In 1978, I took care of my mother when she had cancer. I was twenty-two. I didn’t know I had PTSD back then. They actually hadn’t come up with the term yet.
My feelings were buried in those days and that was normal for me. So were being hyper-vigilant and suffering from insomnia.
I do remember being puzzled one night in 1979, when I realized I’d lost any sense of a future. It was a bizarre visceral sense, as if a huge, thick, immovable wall had somehow come up inches from my face where before my future lay open. This, I’ve come to know, is what they call “a sense of a foreshortened future”.
I also had an exaggerated startle response, which embarrassed me, and woke every night at two in the morning unable to breathe. I thought it had something to do with smoking. I didn’t know you could have panic attacks in your sleep.
During the day, I was the personification of “normal”. I was cheerful and energetic and ever-helpful, until I burned out and became sick right before my mom died.
It took about six months after she died before I regained any wellbeing. The hardest part was feeling guilty for burning-out. I didn’t know then I could’ve asked for help. I didn’t know I could’ve said “I’m so tired, I need someone to help me here” or “I need a time-out, some kind of break, to rejuvenate.”
I just kept going like a machine until I wore out.
So here I am, almost forty years later, taking care of my dear husband, Jack, who has Congestive Heart Failure and Kidney Disease. Since we moved to Arizona in August, he’s been hospitalized six times.
The experience of caretaking is different now compared to when I was twenty-two and frozen inside. One big difference is I feel my feelings now since going off the PTSD meds a few years ago (see my book: PTSD: Frozen in Time).
Sometimes the feelings are overwhelming.
And when I say overwhelming, I mean terrifying.
I am afraid of Jack suffering, of his being unable to breathe and going back to the hospital, of his kidneys giving out from the diuretics, of the possibility he’ll get a stroke, of my burning-out and getting sick and depressed.
Sometimes, I just feel scared. I wake up in the night able to breathe just fine, thank God, but I’m scared and can’t figure out specifically why. I calm down and the fear goes away when I say the following quote to myself. (It’s from the book Alcoholics Anonymous.)
“And acceptance is the answer to all my problems today. When I am disturbed, it is because I find some person, place, thing, or situation—some fact of my life —unacceptable to me, and I can find no serenity until I accept that person, place, thing, or situation as being exactly the way it is supposed to be at this moment. Nothing, absolutely nothing, happens in God’s world by mistake. Until I could accept my alcoholism, I could not stay sober; unless I accept life completely on life’s terms, I cannot be happy. I need to concentrate not so much on what needs to be changed in the world as on what needs to be changed in me and in my attitudes.”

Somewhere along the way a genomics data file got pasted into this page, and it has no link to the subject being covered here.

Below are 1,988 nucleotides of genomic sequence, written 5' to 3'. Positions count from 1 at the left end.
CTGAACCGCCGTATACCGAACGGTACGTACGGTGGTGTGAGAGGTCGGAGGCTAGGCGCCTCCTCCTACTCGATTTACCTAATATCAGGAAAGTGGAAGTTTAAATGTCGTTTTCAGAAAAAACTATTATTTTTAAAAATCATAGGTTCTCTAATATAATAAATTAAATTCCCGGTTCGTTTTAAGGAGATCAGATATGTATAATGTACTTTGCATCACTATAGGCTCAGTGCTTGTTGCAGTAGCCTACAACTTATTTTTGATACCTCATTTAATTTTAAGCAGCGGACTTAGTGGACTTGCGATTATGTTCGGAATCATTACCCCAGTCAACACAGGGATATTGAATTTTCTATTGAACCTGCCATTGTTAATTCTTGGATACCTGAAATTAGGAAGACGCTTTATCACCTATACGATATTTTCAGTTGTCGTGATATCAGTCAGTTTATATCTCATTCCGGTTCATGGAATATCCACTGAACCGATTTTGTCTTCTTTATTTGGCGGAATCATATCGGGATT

When I was little, everyone in my family denied reality and I did, too, both involuntarily from the “freeze” of fight/flight/freeze/collapse and consciously, when overwhelming feelings came up in response to the insane behavior of those I lived with. My feelings were buried and I couldn’t release the trauma energy, which determined the quality of my life for decades to come (numbness, despair and occasional rage).
When I unconsciously fall back into burying feelings, which is essentially denying reality, fear blooms in my stomach like a sickness. But if I take a few minutes and detail the reality of what’s going on in the moment, and cry it out and/or talk it out and/or run it out—then I feel better, more grounded. I get my perspective back and I don’t feel scared anymore. I might feel concerned, but not scared like a powerless kid. I can come up with solutions.
Some people think acceptance is resignation. For me, it’s the first step to taking action.
So here I am, not clinically burned-out, but on the way there if I don’t take steps to prevent it. My biggest issues are hyperarousal, hyper-vigilance, hyper-focus on Jack 24/7 and feelings of isolation. I must get out of the house and out of my head several times a week to feel balanced. Thank goodness, I can go to support meetings and be reminded to accept the things I cannot change and change the things I can.
I need to come up with more ideas, though, because this is how I feel today: I’m so tired, I need someone to help me here and I need more time-out, some kind of break, to rejuvenate.
I’m not a machine anymore. I may have been treated like one once upon a time, but I never was.